George III was the first of the Hanoverian Kings to be have been born in Britain and, unlike George I and George II, he considered himself to be British.
Kew Palace was the country home of George III's aunts. The palace was used as a schoolhouse when the royal family was living at the White House just opposite. Here George, on the insistence of his father, Frederick, Prince of Wales, received a gruelling education in the arts and sciences. George was an enthusiastic student and during his reign, he became an active patron of both; he continued to study architecture as a grown man and peppered his estates with new buildings designed by fashionable architects, including the startling Pagoda in Kew Gardens by Sir William Chambers.
George disliked the pomp and glamour of court life and preferred a frugal existence on his country estates where he applied all the latest agricultural ideas and developments. This earned him the nickname ‘Farmer George.’ He was devoted to his wife Charlotte; together they had 15 children and spent happy summers at Kew Palace.
In later life, George III was subject to debilitating periods of mental illness which were characterised by his babbling of nonsense and his manic and even violent episodes. He was incarcerated at Kew Palace as it was relatively secluded. There he was subjected to a number of treatments that included strait jackets and freezing cold baths which he took in the separate building known as the Royal Kitchens at Kew. He recovered thanks to (or probably despite of) the controversial ‘Moral Cure’ of Dr Francis Willis.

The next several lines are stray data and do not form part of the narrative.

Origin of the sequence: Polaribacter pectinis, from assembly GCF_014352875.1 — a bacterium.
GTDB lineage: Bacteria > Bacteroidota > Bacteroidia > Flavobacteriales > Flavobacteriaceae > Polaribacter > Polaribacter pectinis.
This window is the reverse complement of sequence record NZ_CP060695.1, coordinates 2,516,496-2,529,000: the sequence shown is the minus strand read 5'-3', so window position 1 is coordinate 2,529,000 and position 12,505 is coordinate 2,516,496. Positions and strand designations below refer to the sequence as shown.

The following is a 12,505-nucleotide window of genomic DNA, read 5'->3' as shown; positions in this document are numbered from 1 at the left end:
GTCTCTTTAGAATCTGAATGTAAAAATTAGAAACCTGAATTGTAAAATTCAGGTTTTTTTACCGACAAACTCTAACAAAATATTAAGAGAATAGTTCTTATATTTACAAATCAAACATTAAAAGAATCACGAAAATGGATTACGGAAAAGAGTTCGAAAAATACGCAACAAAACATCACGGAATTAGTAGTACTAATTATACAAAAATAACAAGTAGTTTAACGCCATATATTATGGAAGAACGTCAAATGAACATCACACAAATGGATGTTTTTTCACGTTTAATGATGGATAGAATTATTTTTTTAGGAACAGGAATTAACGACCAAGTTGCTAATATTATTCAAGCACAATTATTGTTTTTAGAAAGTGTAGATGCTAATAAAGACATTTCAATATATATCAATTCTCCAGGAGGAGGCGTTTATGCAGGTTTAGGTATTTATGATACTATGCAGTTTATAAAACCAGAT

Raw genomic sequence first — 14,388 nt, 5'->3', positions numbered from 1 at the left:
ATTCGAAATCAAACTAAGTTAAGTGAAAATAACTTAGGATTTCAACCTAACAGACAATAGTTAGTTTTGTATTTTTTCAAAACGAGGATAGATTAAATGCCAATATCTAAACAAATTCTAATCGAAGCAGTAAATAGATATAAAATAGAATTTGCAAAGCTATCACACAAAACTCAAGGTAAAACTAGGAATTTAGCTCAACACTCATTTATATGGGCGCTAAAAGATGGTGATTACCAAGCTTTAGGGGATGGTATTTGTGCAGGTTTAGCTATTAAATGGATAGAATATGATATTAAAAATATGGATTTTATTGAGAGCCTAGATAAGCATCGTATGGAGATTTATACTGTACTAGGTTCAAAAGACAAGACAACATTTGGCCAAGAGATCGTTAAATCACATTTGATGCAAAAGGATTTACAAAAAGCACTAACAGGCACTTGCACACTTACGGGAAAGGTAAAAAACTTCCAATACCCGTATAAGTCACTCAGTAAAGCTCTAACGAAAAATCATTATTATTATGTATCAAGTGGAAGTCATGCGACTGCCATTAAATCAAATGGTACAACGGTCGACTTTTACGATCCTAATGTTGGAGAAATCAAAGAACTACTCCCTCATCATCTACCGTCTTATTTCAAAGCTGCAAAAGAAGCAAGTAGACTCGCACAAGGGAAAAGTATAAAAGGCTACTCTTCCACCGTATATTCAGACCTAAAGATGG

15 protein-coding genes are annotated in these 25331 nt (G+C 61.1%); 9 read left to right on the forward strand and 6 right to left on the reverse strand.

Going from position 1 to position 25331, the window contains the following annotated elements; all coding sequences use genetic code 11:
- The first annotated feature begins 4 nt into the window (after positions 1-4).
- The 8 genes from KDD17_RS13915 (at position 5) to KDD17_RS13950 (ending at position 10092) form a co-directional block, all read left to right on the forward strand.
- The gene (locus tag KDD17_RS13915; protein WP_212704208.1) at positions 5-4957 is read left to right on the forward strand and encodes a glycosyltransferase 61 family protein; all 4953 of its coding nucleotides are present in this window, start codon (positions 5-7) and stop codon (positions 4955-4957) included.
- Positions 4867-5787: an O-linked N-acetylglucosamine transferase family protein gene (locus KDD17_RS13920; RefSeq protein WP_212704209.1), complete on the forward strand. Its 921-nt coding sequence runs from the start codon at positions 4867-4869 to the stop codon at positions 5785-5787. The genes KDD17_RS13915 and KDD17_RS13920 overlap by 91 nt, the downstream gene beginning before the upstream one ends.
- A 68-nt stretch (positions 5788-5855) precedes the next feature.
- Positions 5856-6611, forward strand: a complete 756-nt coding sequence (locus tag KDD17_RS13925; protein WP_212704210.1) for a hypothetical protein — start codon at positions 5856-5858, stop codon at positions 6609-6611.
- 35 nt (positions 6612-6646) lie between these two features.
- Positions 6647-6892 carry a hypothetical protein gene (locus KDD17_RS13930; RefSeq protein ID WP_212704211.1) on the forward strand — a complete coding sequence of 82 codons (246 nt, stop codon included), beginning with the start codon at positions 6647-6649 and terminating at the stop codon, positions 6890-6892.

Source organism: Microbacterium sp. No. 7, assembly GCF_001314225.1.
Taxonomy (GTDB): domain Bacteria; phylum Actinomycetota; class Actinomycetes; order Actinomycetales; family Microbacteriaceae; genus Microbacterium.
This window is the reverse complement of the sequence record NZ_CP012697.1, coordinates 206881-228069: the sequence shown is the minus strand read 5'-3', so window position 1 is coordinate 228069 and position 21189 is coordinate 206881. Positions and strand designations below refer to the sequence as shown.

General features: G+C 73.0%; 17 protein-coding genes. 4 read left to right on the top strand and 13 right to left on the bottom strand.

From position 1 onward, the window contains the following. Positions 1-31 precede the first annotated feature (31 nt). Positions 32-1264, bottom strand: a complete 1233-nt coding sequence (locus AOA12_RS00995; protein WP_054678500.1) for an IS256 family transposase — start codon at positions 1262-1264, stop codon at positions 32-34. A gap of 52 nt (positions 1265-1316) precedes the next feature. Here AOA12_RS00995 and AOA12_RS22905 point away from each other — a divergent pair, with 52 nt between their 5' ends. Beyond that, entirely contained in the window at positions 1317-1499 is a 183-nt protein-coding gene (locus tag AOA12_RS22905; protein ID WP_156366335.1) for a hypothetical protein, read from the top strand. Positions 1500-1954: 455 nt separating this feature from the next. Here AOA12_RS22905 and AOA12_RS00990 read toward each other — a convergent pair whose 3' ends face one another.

George III is also famous for losing the American colonies. Prior to war, George wrote, ‘I cannot help being of opinion that with firmness and perseverance, America will be brought to submission’. He was wrong. On 4 July 1776, American leaders issued a Declaration of Independence and the British army was finally defeated in October 1781.
His granddaughter, Victoria, was to become one of the most famous British monarchs ever.